In 1921, the numbering system in Queens, where most named streets were given numbers (a practice that strived to lessen confusion by eliminating different street systems in towns around the borough (ie. 2nd Street in Astoria and Flushing would thence have different numbers) had begun. As this excerpt from the list of Queens streets in the Brooklyn Eagle Almanac shows, though, in 1921 the new system was only in place in Woodhaven and other southern Queens regions. Numbering would gradually be implemented for the rest of the decade.

Of course, the new system was even more baffling, with 58th Avenue, Street, Place, Road, Drive, Lane …

Also, if you needed to find, say, 84th Avenue on the list, you had to know how to spell it and look in the E’s.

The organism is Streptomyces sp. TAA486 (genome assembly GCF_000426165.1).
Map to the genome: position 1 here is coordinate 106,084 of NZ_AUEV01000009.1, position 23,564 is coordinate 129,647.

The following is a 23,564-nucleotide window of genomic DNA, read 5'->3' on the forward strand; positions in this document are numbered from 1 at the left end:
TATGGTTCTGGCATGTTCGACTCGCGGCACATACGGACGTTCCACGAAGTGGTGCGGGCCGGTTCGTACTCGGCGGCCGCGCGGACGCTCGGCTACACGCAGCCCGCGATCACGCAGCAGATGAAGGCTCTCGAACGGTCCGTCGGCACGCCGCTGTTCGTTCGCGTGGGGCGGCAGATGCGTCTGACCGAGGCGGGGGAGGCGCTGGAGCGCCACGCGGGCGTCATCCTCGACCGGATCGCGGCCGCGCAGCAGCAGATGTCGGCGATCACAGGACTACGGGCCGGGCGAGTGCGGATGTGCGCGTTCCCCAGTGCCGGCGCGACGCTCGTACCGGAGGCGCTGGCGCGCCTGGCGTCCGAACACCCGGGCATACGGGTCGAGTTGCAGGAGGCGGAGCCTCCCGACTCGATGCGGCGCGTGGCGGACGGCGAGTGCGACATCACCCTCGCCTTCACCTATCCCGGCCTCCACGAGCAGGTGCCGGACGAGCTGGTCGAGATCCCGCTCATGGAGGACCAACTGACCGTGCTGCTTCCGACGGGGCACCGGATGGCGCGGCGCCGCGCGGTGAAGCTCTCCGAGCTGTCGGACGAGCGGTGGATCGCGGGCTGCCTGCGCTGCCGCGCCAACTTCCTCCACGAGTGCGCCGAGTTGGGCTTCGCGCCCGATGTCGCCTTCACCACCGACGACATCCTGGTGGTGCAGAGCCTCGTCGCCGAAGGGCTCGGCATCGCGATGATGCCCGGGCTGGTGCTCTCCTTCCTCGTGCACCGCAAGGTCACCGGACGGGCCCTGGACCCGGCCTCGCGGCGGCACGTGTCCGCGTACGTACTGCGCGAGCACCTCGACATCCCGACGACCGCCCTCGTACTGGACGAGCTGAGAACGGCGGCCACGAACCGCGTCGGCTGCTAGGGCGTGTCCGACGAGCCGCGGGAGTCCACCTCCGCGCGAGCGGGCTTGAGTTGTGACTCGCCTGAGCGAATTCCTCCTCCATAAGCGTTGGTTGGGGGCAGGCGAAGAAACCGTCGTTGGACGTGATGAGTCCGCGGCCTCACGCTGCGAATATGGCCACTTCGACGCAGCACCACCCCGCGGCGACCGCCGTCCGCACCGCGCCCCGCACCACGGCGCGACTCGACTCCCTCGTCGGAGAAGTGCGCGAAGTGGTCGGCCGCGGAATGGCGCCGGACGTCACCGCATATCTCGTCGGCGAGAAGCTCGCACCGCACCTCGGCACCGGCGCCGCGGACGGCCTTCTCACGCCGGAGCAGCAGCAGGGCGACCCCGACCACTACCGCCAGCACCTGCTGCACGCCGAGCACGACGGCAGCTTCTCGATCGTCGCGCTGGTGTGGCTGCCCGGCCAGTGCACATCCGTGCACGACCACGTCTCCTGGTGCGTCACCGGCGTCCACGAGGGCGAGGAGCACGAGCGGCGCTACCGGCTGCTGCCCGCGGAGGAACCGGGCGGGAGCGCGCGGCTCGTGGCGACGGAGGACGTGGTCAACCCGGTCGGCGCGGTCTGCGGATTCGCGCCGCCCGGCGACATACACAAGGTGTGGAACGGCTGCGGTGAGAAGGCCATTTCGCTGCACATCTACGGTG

Categorized in: One Shots

6 Responses to QUEENS 1921

  1. Joe Raskin says:

    Check out how many Myrtle Avenues there were!

  2. Tom Merolla says:

    Where did you find the Brooklyn Eagle Almanac entries for Queens? My father and other relatives were born and lived in Queens at addresses that no longer exist such as 208 Astoria Avenue…..

  3. Gary Dunaier says:

    I remember reading somewhere that the reason the “58th Avenue, Street, Place, Road, Drive, Lane” situation existed was because the powers that be didn’t want the street numbers to go unusually high. (Unfortunately, I don’t remember where I read it, so I can’t cite it as a source.) As it is, the highest street number in NYC is 271st Street, on Hillside Avenue near the Nassau County border.

  4. Sandy says:

    Unusually high street numbers, typically with huge gaps in between them are used in rural towns as a way of gauging distance between streets. It’s easier for emergency services to estimate arrival times and pinpoint locations

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